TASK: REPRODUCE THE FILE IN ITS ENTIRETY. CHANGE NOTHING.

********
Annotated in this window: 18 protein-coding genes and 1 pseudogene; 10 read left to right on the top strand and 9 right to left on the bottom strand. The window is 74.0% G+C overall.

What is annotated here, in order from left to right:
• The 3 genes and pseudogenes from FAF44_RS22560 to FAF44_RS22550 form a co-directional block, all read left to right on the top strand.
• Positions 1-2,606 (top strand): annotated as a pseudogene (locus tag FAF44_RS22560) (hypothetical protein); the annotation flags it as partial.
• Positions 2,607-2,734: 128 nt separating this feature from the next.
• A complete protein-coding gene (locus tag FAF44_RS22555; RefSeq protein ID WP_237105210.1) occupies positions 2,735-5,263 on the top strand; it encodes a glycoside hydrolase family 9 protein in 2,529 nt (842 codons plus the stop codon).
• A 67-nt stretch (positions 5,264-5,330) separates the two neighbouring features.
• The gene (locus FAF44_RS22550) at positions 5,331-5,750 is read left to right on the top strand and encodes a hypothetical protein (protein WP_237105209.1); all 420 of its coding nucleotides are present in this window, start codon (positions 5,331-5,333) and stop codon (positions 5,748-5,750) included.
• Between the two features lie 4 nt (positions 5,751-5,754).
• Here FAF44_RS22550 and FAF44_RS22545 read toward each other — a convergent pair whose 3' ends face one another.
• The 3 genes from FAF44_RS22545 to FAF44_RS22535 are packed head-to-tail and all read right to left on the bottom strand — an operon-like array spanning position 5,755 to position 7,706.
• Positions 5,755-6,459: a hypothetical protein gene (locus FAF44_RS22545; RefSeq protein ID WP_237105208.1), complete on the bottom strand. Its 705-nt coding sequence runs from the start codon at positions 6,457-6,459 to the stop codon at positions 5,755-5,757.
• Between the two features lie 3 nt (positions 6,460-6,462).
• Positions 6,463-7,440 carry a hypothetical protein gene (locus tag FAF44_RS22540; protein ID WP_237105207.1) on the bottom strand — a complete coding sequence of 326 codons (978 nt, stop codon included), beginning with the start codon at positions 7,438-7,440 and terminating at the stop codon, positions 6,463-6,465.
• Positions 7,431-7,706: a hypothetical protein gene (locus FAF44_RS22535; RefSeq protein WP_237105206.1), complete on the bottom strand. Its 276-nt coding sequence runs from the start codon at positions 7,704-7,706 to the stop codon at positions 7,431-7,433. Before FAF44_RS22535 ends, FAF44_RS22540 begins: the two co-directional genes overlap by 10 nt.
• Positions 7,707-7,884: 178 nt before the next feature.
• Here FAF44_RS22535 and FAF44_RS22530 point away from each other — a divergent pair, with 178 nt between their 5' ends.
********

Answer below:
Annotated in this window: 18 protein-coding genes and 1 pseudogene; 10 read left to right on the top strand and 9 right to left on the bottom strand. The window is 74.0% G+C overall.

What is annotated here, in order from left to right:
• The 3 genes and pseudogenes from FAF44_RS22560 to FAF44_RS22550 form a co-directional block, all read left to right on the top strand.
• Positions 1-2,606 (top strand): annotated as a pseudogene (locus tag FAF44_RS22560) (hypothetical protein); the annotation flags it as partial.
• Positions 2,607-2,734: 128 nt separating this feature from the next.
• A complete protein-coding gene (locus tag FAF44_RS22555; RefSeq protein ID WP_237105210.1) occupies positions 2,735-5,263 on the top strand; it encodes a glycoside hydrolase family 9 protein in 2,529 nt (842 codons plus the stop codon).
• A 67-nt stretch (positions 5,264-5,330) separates the two neighbouring features.
• The gene (locus FAF44_RS22550) at positions 5,331-5,750 is read left to right on the top strand and encodes a hypothetical protein (protein WP_237105209.1); all 420 of its coding nucleotides are present in this window, start codon (positions 5,331-5,333) and stop codon (positions 5,748-5,750) included.
• Between the two features lie 4 nt (positions 5,751-5,754).
• Here FAF44_RS22550 and FAF44_RS22545 read toward each other — a convergent pair whose 3' ends face one another.
• The 3 genes from FAF44_RS22545 to FAF44_RS22535 are packed head-to-tail and all read right to left on the bottom strand — an operon-like array spanning position 5,755 to position 7,706.
• Positions 5,755-6,459: a hypothetical protein gene (locus FAF44_RS22545; RefSeq protein ID WP_237105208.1), complete on the bottom strand. Its 705-nt coding sequence runs from the start codon at positions 6,457-6,459 to the stop codon at positions 5,755-5,757.
• Between the two features lie 3 nt (positions 6,460-6,462).
• Positions 6,463-7,440 carry a hypothetical protein gene (locus tag FAF44_RS22540; protein ID WP_237105207.1) on the bottom strand — a complete coding sequence of 326 codons (978 nt, stop codon included), beginning with the start codon at positions 7,438-7,440 and terminating at the stop codon, positions 6,463-6,465.
• Positions 7,431-7,706: a hypothetical protein gene (locus FAF44_RS22535; RefSeq protein WP_237105206.1), complete on the bottom strand. Its 276-nt coding sequence runs from the start codon at positions 7,704-7,706 to the stop codon at positions 7,431-7,433. Before FAF44_RS22535 ends, FAF44_RS22540 begins: the two co-directional genes overlap by 10 nt.
• Positions 7,707-7,884: 178 nt before the next feature.
• Here FAF44_RS22535 and FAF44_RS22530 point away from each other — a divergent pair, with 178 nt between their 5' ends.